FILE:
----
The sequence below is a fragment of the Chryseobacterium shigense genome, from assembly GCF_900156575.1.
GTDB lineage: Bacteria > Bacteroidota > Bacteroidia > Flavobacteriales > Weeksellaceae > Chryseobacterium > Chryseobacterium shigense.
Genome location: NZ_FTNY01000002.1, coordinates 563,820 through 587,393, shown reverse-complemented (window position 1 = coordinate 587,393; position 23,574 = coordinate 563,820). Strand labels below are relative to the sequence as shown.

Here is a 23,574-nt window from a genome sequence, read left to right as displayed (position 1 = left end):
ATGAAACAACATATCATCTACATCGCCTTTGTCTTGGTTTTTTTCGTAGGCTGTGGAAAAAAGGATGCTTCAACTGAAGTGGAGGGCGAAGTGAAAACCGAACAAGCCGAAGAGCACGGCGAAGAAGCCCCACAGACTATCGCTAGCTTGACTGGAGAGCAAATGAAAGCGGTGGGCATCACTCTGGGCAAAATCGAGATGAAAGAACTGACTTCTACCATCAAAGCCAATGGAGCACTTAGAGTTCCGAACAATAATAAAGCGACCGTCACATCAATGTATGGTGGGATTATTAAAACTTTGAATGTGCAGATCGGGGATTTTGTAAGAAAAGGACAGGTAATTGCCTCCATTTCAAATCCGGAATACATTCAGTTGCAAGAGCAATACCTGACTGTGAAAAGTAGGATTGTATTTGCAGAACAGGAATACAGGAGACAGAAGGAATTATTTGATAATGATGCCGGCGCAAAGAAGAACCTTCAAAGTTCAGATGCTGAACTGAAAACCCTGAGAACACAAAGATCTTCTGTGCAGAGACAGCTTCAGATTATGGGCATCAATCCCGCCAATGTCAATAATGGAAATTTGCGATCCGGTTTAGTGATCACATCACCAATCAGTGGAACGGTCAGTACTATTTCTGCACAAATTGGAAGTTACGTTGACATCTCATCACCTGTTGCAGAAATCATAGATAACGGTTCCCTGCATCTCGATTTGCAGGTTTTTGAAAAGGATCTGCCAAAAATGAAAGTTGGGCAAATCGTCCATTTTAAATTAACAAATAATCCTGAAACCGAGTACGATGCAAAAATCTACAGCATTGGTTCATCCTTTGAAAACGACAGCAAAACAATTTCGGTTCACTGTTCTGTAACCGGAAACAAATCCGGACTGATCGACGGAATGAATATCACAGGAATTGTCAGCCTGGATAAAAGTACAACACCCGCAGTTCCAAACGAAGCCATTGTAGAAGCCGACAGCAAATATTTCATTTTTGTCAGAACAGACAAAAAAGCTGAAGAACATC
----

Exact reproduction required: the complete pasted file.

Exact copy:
The sequence below is a fragment of the Chryseobacterium shigense genome, from assembly GCF_900156575.1.
GTDB lineage: Bacteria > Bacteroidota > Bacteroidia > Flavobacteriales > Weeksellaceae > Chryseobacterium > Chryseobacterium shigense.
Genome location: NZ_FTNY01000002.1, coordinates 563,820 through 587,393, shown reverse-complemented (window position 1 = coordinate 587,393; position 23,574 = coordinate 563,820). Strand labels below are relative to the sequence as shown.

Here is a 23,574-nt window from a genome sequence, read left to right as displayed (position 1 = left end):
ATGAAACAACATATCATCTACATCGCCTTTGTCTTGGTTTTTTTCGTAGGCTGTGGAAAAAAGGATGCTTCAACTGAAGTGGAGGGCGAAGTGAAAACCGAACAAGCCGAAGAGCACGGCGAAGAAGCCCCACAGACTATCGCTAGCTTGACTGGAGAGCAAATGAAAGCGGTGGGCATCACTCTGGGCAAAATCGAGATGAAAGAACTGACTTCTACCATCAAAGCCAATGGAGCACTTAGAGTTCCGAACAATAATAAAGCGACCGTCACATCAATGTATGGTGGGATTATTAAAACTTTGAATGTGCAGATCGGGGATTTTGTAAGAAAAGGACAGGTAATTGCCTCCATTTCAAATCCGGAATACATTCAGTTGCAAGAGCAATACCTGACTGTGAAAAGTAGGATTGTATTTGCAGAACAGGAATACAGGAGACAGAAGGAATTATTTGATAATGATGCCGGCGCAAAGAAGAACCTTCAAAGTTCAGATGCTGAACTGAAAACCCTGAGAACACAAAGATCTTCTGTGCAGAGACAGCTTCAGATTATGGGCATCAATCCCGCCAATGTCAATAATGGAAATTTGCGATCCGGTTTAGTGATCACATCACCAATCAGTGGAACGGTCAGTACTATTTCTGCACAAATTGGAAGTTACGTTGACATCTCATCACCTGTTGCAGAAATCATAGATAACGGTTCCCTGCATCTCGATTTGCAGGTTTTTGAAAAGGATCTGCCAAAAATGAAAGTTGGGCAAATCGTCCATTTTAAATTAACAAATAATCCTGAAACCGAGTACGATGCAAAAATCTACAGCATTGGTTCATCCTTTGAAAACGACAGCAAAACAATTTCGGTTCACTGTTCTGTAACCGGAAACAAATCCGGACTGATCGACGGAATGAATATCACAGGAATTGTCAGCCTGGATAAAAGTACAACACCCGCAGTTCCAAACGAAGCCATTGTAGAAGCCGACAGCAAATATTTCATTTTTGTCAGAACAGACAAAAAAGCTGAAGAACATC